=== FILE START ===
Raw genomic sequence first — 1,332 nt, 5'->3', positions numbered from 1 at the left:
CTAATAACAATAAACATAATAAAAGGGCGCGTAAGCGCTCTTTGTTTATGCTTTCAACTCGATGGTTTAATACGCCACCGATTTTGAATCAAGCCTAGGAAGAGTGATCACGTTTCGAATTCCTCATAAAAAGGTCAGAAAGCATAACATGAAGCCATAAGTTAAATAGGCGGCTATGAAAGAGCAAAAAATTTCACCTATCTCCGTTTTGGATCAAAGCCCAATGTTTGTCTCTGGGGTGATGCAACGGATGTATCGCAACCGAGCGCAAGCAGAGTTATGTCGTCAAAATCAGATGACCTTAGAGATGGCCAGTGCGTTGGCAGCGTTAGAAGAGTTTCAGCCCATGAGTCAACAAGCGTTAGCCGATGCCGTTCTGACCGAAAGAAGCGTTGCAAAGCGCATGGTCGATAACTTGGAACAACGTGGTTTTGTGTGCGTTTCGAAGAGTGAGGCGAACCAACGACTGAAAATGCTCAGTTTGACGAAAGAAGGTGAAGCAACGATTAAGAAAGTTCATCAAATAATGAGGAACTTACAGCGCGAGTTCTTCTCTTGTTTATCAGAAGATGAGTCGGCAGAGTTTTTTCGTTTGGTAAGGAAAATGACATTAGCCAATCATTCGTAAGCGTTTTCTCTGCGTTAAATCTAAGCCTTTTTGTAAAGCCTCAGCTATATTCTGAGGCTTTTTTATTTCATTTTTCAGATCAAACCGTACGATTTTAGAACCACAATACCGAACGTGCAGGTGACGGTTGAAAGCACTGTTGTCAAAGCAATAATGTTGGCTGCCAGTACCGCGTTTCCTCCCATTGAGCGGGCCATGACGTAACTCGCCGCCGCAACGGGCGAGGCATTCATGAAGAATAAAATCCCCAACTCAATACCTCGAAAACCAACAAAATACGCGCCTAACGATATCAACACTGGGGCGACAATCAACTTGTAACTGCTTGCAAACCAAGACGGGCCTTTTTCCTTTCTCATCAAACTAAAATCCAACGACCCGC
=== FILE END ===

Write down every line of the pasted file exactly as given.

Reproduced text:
Raw genomic sequence first — 1,332 nt, 5'->3', positions numbered from 1 at the left:
CTAATAACAATAAACATAATAAAAGGGCGCGTAAGCGCTCTTTGTTTATGCTTTCAACTCGATGGTTTAATACGCCACCGATTTTGAATCAAGCCTAGGAAGAGTGATCACGTTTCGAATTCCTCATAAAAAGGTCAGAAAGCATAACATGAAGCCATAAGTTAAATAGGCGGCTATGAAAGAGCAAAAAATTTCACCTATCTCCGTTTTGGATCAAAGCCCAATGTTTGTCTCTGGGGTGATGCAACGGATGTATCGCAACCGAGCGCAAGCAGAGTTATGTCGTCAAAATCAGATGACCTTAGAGATGGCCAGTGCGTTGGCAGCGTTAGAAGAGTTTCAGCCCATGAGTCAACAAGCGTTAGCCGATGCCGTTCTGACCGAAAGAAGCGTTGCAAAGCGCATGGTCGATAACTTGGAACAACGTGGTTTTGTGTGCGTTTCGAAGAGTGAGGCGAACCAACGACTGAAAATGCTCAGTTTGACGAAAGAAGGTGAAGCAACGATTAAGAAAGTTCATCAAATAATGAGGAACTTACAGCGCGAGTTCTTCTCTTGTTTATCAGAAGATGAGTCGGCAGAGTTTTTTCGTTTGGTAAGGAAAATGACATTAGCCAATCATTCGTAAGCGTTTTCTCTGCGTTAAATCTAAGCCTTTTTGTAAAGCCTCAGCTATATTCTGAGGCTTTTTTATTTCATTTTTCAGATCAAACCGTACGATTTTAGAACCACAATACCGAACGTGCAGGTGACGGTTGAAAGCACTGTTGTCAAAGCAATAATGTTGGCTGCCAGTACCGCGTTTCCTCCCATTGAGCGGGCCATGACGTAACTCGCCGCCGCAACGGGCGAGGCATTCATGAAGAATAAAATCCCCAACTCAATACCTCGAAAACCAACAAAATACGCGCCTAACGATATCAACACTGGGGCGACAATCAACTTGTAACTGCTTGCAAACCAAGACGGGCCTTTTTCCTTTCTCATCAAACTAAAATCCAACGACCCGC